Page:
Paul's Passing Thoughts

Got MacArthur? The Need for “The Church Lie” Publication and a Call Out to Our Readers

Posted in Uncategorized by Paul M. Dohse Sr. on July 9, 2018

Updated CoverJohn MacArthur Jr. still represents the evangelicalism of our age regardless of the radical changes in church landscape since the 70s. Most of MacArthur’s detractors, especially the anti-lordship salvation crowd, basically believe the same thing he believes without realizing it. Their ignorance is truly annoying. All in all, church is church, and the problem with church is church; and specifically, its false gospel.  This isn’t rocket science; the church’s vast variety of bad fruit flows from its false gospel. And while proclaiming a doctrine that calls for a worse assessment of itself  than the lost culture, it proclaims itself to be the world’s moral compass.

Why? Because it points to Jesus as the only one who possesses morals. That is, as Al Mohler proudly proclaimed at this year’s SBC convention, the church is returning to its “confessional roots.” Viz, stated simply, the church doesn’t practice anything, they only preach, and its evil fruit should be no surprise whatsoever. Yes indeed, “The church needs to preach the gospel and stop trying to be the gospel.” Yes indeed, “Pointing to our testimony is to point to us and not Jesus.” Yes indeed, “It’s not about what we do, but what Jesus has done.” This is the very thesis of Michael Horton’s book, Christless Christianity in which he bemoans the fact that church still points to its testimony rather than its confession. And what is that confession? That ALL people, whether lost are saved, are evil, and what saves us is the knowledge of that evil as set against God’s goodness (holiness, if you will). Sound familiar? How is this not “the knowledge of good and evil” religion first introduced in the garden by the serpent? By the way, it is also the very first sentence in the Calvin institutes, 1.1.1. The whole of the Institutes is predicated on the idea that ALL true wisdom is knowledge about “God and ourselves.” Also, it is the church’s metaphysical construct for interpreting all reality.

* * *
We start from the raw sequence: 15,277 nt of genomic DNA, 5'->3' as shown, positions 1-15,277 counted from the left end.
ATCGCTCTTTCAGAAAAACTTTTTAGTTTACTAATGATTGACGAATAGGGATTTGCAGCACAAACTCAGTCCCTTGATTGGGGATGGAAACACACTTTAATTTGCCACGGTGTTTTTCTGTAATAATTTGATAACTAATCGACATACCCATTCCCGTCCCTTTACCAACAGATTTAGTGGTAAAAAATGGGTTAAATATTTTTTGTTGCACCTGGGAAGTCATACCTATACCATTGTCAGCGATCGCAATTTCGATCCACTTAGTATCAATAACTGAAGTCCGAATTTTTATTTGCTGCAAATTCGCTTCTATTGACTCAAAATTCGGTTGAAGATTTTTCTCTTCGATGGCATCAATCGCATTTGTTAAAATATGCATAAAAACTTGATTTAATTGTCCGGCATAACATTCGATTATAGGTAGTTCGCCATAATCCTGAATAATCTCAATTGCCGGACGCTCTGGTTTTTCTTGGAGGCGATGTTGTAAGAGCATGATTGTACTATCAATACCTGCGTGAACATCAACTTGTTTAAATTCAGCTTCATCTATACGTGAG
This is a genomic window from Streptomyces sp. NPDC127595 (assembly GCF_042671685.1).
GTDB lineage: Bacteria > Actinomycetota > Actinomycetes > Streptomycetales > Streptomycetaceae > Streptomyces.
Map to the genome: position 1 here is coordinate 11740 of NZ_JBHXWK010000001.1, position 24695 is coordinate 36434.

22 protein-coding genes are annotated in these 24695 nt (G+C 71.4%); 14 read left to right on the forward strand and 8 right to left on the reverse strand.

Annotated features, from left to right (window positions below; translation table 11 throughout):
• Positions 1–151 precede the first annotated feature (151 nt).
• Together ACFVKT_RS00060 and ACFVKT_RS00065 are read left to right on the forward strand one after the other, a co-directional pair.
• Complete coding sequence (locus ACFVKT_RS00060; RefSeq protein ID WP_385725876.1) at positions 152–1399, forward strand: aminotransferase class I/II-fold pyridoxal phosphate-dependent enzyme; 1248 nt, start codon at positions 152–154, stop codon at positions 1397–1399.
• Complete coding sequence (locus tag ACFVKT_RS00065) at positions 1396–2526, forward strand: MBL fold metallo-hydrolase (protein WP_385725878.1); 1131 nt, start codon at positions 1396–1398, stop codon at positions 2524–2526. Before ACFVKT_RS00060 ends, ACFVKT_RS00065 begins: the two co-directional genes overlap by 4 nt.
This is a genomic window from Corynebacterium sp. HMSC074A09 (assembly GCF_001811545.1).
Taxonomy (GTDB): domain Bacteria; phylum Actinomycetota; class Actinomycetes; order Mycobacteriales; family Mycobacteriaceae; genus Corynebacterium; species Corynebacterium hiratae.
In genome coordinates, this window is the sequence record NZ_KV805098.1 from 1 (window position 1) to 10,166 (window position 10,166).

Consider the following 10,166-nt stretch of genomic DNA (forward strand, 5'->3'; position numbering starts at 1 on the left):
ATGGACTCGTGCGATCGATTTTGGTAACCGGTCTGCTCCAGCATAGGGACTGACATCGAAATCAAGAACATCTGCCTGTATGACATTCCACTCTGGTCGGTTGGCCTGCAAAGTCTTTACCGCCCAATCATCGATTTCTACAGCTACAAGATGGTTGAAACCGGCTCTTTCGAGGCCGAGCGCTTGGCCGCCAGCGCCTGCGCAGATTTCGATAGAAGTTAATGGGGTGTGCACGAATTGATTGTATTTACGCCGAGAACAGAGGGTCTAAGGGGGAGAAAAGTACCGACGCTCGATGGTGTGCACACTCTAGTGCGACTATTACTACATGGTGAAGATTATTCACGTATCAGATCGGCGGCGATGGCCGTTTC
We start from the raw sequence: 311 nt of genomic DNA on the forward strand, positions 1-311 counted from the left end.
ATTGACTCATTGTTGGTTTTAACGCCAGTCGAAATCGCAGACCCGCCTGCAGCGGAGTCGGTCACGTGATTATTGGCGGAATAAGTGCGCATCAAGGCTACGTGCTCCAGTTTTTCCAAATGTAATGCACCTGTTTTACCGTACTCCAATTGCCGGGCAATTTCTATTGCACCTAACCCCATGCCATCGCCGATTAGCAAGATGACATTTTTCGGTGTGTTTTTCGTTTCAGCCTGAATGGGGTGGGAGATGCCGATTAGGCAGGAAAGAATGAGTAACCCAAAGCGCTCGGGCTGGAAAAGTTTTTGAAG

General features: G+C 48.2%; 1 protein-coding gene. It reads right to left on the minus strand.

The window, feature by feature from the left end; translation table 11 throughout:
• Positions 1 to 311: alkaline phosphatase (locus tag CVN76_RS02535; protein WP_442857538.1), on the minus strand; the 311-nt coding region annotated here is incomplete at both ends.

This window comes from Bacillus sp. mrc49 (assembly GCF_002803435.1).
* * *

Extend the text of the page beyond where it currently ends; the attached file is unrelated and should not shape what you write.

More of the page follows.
Over the past ten years, our ministry has written, I think, around 4,000 articles, not including books and program presentations, regarding the unthinkable: that Western culture is subject to the same mass deceptions that other cultures display. Of course,  Western arrogance that denies such is cognitive dissonance of the highest order. The hugest problem this ministry has is getting past the fact that most Christians have NO foundational learning that leads to the obvious because such information has been deliberately excluded from church for hundreds of years. In the same way, world philosophy has been excluded from public schools or else there wouldn’t be a Democrat Party nor would Socialism exist.

Seriously, in my last gig in the church, I taught a class where I strived to make the soteriology issue as simple as I could. I practically brought in a doll set and was like, “Here is Mr. Justification, and one day he had lunch with Mr. Sanctification, and oh my! what did they talk about?” No matter how hard I tried to simplify it with these people that have been in church all of their lives, they just couldn’t understand it. Now granted, due to the authority issue, they had never heard anything like that from their pastor so they assumed it was all bunk and not worth any effort to understand. Yep, there is that for sure.

Not all that long ago, I was at a pastor’s retreat with about 20 Baptist pastors, and trust me, not one of them would know the gospel if you painted it on a 2×4 and smacked them on their face with it. You would think that justification by new birth rather than the law (justification by faith) would be easy enough to understand, but not so. They just couldn’t get it.

With all of this said ten years later, I think I have landed on a project that will make a serious dent in the problem. As some of you may know, the most recent series/project is a book Andy and I are going to publish. We fully intend to have copies in print by the 2018 TANK conference, and at this point, that shouldn’t be a problem at all. The book addresses nine assumptions about church that all parishioners would take totally for granted; they think these nine are innately true. To see all nine denied in one book should attract attention. Furthermore, if the case can be made on any one of them, the concept of church falls. Moreover, a biblical replacement for church is recommended, and this is presented as a new frontier in our day which I think is not an exaggeration.

Nevertheless, the book does have a target audience which doesn’t include those who have bought into authority as truth. Those people will NEVER be persuaded because truth isn’t the issue, WHO is proclaiming the “truth” is the issue; do they have authority? Until the very end of being a churchian, I am somewhat embarrassed to say, I thought the persuasion was in the truth itself. I actually thought what was being taught was evaluated, not who was teaching it. And folks, when it gets right down to it, sermons are not evaluated when delivered by an accredited pastor, what he says is taken as coming directly from God Himself, and if you are paying attention, such is being stated in broad daylight and massively reflected by shiny bobble heads.